- The Washington Times - Monday, November 2, 2015

Hoping to kick-start his sputtering presidential campaign, former Florida Gov. Jeb Bush rolled out his new pitch to voters Monday, promising to be the “fix-it” man who can deliver quiet leadership on conservative policies without resorting to the outsized tactics and personalities he says taint the rest of the field.

The reboot couldn’t come soon enough for Mr. Bush, who has fallen to seventh place in the latest polling out of Iowa and remains mired in sixth place in New Hampshire, dinged by a lackluster performance in last week’s GOP presidential debate.

Speaking in Tampa, Mr. Bush predicted that when “the dust clears” he will emerge victorious in the race by convincing voters he is better prepared than his more flashy and less experienced rivals in the crowd Republican field.

“The campaign trail is littered with candidates disguised as television critics. Politicians echoing poll-tested pabulum. But leadership is something far different,” he said. “It’s not about telling people what they want to hear, but what they must hear. It’s not about saying the right thing, but doing the right thing.”

He seemed to be taking particular aim at businessman Donald Trump, a reality television host who has shaken up the GOP race and whose evaluation of Mr. Bush as “low energy” has rung true with many voters, sending the former governor tumbling.

In Iowa he now garners just 5 percent, trailing Louisiana Gov. Bobby Jindal and former Arkansas Gov. Mike Huckabee, in the latest survey by Democratic firm Public Policy Polling. His favorability rating also remains upside down among likely GOP caucus-goers. In New Hampshire Mr. Bush wins support of 7 percent of likely primary voters in a new Monmouth University Poll released Monday — the same level as in September, but down from 12 percent in July.

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Mr. Trump leads in both polls, showing only slight drops from previous surveys, though Ben Carson and Sen. Ted Cruz have surged in the Iowa poll and Sen. Marco Rubio has made major gains in the New Hampshire survey, leaping to third place behind Mr. Trump and Mr. Carson.

Patrick Murray, director of the Monmouth Poll, said Mr. Rubio is benefitting from having bested Mr. Bush in last week’s debate.

Mr. Bush went into that debate looking for a chance to go after Mr. Rubio, a fellow Floridian whom the Bush camp saw as a direct threat in both fundraising and support. But Mr. Bush’s attack on Mr. Rubio’s record of missing votes in Congress fell flat when the senator eviscerated him, accusing him of bowing to the wishes of consultants who insisted on the need to land a haymaker.

Mr. Bush seemed to repent of the whole affair Monday, using his speech to mock pundits and campaign advisers and saying he’s “gotten a lot of advice myself lately — more than enough.”

“I can’t be someone I’m not,” Mr. Bush concluded.

The bad debate performance came just days after Mr. Bush announced he was cutting staff and refocusing his campaign on early-voting states, and after he huddled with his family in Houston, including his father, former President George H.W. Bush, and his brother, former President George W. Bush.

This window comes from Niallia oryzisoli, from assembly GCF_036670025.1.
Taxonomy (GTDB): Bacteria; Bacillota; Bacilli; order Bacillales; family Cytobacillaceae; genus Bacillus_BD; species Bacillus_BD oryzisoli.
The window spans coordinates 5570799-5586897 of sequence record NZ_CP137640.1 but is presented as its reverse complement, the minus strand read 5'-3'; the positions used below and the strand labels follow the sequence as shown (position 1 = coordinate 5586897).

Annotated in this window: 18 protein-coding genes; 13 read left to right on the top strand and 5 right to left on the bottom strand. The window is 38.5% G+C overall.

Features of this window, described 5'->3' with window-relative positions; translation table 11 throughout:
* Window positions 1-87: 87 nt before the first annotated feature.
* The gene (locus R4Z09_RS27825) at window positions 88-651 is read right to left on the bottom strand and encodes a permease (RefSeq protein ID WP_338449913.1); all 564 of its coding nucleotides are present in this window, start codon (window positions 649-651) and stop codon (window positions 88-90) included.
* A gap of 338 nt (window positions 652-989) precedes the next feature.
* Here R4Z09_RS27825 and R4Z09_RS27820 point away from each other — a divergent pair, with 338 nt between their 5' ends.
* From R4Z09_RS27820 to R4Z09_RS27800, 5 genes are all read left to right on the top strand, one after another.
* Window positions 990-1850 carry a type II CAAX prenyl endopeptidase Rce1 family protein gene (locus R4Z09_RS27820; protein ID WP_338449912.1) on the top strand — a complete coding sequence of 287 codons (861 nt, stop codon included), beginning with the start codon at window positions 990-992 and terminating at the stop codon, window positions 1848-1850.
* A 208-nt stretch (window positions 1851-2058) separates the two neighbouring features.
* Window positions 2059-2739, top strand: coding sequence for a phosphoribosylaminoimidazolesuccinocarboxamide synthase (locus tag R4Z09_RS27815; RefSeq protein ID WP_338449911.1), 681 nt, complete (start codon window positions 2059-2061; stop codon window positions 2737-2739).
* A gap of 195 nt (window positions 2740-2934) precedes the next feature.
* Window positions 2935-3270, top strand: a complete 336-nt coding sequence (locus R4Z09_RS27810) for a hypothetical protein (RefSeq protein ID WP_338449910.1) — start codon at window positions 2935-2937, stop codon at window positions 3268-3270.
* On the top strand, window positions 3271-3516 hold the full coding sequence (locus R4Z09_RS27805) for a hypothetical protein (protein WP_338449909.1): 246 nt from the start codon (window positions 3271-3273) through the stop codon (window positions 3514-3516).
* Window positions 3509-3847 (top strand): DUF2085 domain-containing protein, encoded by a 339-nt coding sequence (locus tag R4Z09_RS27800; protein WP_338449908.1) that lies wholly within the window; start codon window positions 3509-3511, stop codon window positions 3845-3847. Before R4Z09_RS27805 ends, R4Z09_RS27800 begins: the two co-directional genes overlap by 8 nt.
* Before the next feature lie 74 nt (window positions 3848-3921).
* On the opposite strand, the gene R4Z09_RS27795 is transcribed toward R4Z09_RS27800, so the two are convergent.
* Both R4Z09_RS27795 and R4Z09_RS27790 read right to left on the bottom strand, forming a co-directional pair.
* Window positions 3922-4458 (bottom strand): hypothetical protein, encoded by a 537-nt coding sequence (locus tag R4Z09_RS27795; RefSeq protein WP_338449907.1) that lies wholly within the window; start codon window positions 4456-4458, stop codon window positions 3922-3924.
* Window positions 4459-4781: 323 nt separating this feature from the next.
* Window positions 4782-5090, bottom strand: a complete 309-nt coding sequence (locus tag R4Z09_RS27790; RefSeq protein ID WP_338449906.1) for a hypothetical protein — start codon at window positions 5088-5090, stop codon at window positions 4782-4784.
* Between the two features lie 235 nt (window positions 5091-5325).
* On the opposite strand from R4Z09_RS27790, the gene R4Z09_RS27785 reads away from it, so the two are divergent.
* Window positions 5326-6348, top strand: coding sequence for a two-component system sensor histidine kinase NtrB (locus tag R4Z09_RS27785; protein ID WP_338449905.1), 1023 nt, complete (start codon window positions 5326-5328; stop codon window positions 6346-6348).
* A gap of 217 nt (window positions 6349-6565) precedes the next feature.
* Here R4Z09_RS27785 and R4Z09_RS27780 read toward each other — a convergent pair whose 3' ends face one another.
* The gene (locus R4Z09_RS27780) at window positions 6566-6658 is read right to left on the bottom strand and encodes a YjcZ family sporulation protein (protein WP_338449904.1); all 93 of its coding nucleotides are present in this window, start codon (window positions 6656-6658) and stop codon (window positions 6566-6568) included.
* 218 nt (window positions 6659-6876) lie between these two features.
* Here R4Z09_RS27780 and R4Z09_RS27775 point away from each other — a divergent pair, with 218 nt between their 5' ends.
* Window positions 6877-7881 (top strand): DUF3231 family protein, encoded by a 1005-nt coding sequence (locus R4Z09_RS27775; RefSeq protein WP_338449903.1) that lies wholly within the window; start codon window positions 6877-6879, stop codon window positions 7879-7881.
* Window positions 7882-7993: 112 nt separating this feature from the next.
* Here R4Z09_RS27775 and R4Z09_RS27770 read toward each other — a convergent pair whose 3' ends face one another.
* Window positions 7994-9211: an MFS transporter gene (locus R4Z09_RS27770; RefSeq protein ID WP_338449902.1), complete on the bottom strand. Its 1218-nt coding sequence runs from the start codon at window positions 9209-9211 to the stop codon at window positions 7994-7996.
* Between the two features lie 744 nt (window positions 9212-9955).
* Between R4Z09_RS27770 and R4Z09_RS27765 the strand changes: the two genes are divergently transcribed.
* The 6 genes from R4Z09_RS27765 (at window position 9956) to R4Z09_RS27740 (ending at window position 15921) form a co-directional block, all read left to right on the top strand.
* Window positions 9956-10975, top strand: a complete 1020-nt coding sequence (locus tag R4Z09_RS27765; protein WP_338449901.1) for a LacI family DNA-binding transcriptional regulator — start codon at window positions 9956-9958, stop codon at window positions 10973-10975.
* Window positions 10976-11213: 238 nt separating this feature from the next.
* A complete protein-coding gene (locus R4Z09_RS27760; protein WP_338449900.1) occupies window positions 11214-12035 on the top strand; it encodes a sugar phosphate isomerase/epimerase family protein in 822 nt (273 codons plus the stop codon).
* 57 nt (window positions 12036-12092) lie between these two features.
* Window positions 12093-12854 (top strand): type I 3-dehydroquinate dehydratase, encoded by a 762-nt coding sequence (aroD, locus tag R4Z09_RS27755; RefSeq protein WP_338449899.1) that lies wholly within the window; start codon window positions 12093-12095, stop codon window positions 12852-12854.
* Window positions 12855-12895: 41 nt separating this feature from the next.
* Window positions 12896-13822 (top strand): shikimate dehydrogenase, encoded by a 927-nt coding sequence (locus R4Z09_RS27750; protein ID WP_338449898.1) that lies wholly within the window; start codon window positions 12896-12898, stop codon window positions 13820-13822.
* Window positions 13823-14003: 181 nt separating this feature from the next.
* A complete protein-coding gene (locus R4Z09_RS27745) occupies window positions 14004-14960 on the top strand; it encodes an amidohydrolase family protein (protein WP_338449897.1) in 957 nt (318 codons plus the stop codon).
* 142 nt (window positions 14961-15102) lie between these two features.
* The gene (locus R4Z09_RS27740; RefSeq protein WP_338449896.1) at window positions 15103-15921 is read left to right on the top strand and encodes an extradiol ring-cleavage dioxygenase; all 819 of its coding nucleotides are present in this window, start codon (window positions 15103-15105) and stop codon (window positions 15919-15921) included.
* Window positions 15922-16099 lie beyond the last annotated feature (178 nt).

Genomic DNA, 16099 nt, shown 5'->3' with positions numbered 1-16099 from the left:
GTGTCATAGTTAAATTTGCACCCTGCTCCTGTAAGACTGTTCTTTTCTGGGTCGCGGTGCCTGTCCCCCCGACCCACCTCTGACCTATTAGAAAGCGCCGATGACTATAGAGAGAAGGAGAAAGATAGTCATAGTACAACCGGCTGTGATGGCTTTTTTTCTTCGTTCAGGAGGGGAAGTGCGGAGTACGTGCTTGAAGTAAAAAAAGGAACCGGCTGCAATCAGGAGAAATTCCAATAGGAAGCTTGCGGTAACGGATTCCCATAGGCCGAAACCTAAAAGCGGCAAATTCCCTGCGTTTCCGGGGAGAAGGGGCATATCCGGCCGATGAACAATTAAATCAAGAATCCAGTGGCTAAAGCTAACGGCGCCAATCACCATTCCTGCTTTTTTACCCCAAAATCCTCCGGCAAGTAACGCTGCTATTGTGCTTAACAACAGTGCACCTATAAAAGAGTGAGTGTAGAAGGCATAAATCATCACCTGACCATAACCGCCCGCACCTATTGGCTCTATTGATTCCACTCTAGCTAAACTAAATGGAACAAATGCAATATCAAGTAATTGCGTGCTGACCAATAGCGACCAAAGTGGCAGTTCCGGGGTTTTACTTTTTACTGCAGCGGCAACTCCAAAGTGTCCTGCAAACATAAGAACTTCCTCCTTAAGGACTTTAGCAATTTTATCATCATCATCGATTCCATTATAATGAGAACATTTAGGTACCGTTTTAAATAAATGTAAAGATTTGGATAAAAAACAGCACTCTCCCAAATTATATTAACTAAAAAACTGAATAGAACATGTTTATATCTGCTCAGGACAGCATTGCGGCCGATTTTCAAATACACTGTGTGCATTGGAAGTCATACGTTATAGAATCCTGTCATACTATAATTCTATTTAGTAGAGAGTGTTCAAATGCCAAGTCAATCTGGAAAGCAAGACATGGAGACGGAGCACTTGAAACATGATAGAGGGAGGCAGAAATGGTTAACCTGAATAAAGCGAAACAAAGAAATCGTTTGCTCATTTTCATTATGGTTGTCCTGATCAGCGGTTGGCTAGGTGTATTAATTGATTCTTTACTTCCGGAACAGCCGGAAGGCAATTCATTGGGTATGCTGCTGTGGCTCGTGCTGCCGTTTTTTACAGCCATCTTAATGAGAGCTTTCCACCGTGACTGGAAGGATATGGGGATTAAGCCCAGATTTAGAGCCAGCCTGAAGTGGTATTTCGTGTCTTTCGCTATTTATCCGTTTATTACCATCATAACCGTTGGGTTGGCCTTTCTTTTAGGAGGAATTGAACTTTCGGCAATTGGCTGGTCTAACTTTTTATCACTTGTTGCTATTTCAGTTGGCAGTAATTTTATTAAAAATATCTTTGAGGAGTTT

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Some conservative activists and leading pundits — including Wall Street Journal columnist Peggy Noonan — have declared Mr. Bush’s campaign moribund, saying he hasn’t been able to state a reason for his run.

Mr. Bush tried to counter those sentiments in his speech, ticking off tax cuts and educational choice policies he oversaw during his eight years as Florida governor, and saying GOP voters should look to those accomplishments rather than turn to the untested Mr. Trump.

“The challenges we face as a nation are too great to roll the dice on another presidential experiment,” Mr. Bush said. “To trust the rhetoric of reform over a record of reform. After seven years of incompetence, corruption and gridlock in Washington, we need a president who can fix it.”

In many ways, his message harkened back to his mid-June campaign launch in Florida, where he also vowed to shake up Washington, pointed to his record in Florida and argued that President Obama’s tenure serves as a warning that there is “no substitute” for executive experience.

At the time, he was leading the GOP field in national polling.

That changed in mid-July when Mr. Trump climbed to the top, riding a stern rebuke of Mr. Bush’s immigration policy and a withering critique of the former governor’s personal campaign style.

GOP analysis say Mr. Bush has struggled to convince voters that he has the political skills necessary to win the election, and that has made it harder for him to overcome lingering concerns about him being the scion of the most well-known family dynasties in Republican circles, following the presidencies of his father and brother.

• Seth McLaughlin can be reached at smclaughlin@washingtontimes.com.

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